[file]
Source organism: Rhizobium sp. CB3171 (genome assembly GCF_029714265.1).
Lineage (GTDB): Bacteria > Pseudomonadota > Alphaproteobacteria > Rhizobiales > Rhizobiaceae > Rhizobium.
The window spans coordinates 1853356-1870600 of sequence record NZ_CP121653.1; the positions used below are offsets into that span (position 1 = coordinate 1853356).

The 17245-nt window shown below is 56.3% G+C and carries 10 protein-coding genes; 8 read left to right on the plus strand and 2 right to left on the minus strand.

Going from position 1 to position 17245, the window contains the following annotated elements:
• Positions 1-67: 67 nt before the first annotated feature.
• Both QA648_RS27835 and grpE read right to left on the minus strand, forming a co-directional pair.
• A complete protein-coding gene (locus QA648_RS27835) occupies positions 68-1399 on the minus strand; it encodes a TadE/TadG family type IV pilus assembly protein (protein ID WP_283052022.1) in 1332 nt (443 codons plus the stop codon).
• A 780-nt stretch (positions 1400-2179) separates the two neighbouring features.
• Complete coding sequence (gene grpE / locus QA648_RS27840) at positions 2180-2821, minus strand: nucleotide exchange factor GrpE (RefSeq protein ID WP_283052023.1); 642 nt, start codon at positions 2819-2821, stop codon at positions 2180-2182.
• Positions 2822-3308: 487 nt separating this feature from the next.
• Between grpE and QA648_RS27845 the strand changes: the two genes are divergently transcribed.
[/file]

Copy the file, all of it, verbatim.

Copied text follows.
Source organism: Rhizobium sp. CB3171 (genome assembly GCF_029714265.1).
Lineage (GTDB): Bacteria > Pseudomonadota > Alphaproteobacteria > Rhizobiales > Rhizobiaceae > Rhizobium.
The window spans coordinates 1853356-1870600 of sequence record NZ_CP121653.1; the positions used below are offsets into that span (position 1 = coordinate 1853356).

The 17245-nt window shown below is 56.3% G+C and carries 10 protein-coding genes; 8 read left to right on the plus strand and 2 right to left on the minus strand.

Going from position 1 to position 17245, the window contains the following annotated elements:
• Positions 1-67: 67 nt before the first annotated feature.
• Both QA648_RS27835 and grpE read right to left on the minus strand, forming a co-directional pair.
• A complete protein-coding gene (locus QA648_RS27835) occupies positions 68-1399 on the minus strand; it encodes a TadE/TadG family type IV pilus assembly protein (protein ID WP_283052022.1) in 1332 nt (443 codons plus the stop codon).
• A 780-nt stretch (positions 1400-2179) separates the two neighbouring features.
• Complete coding sequence (gene grpE / locus QA648_RS27840) at positions 2180-2821, minus strand: nucleotide exchange factor GrpE (RefSeq protein ID WP_283052023.1); 642 nt, start codon at positions 2819-2821, stop codon at positions 2180-2182.
• Positions 2822-3308: 487 nt separating this feature from the next.
• Between grpE and QA648_RS27845 the strand changes: the two genes are divergently transcribed.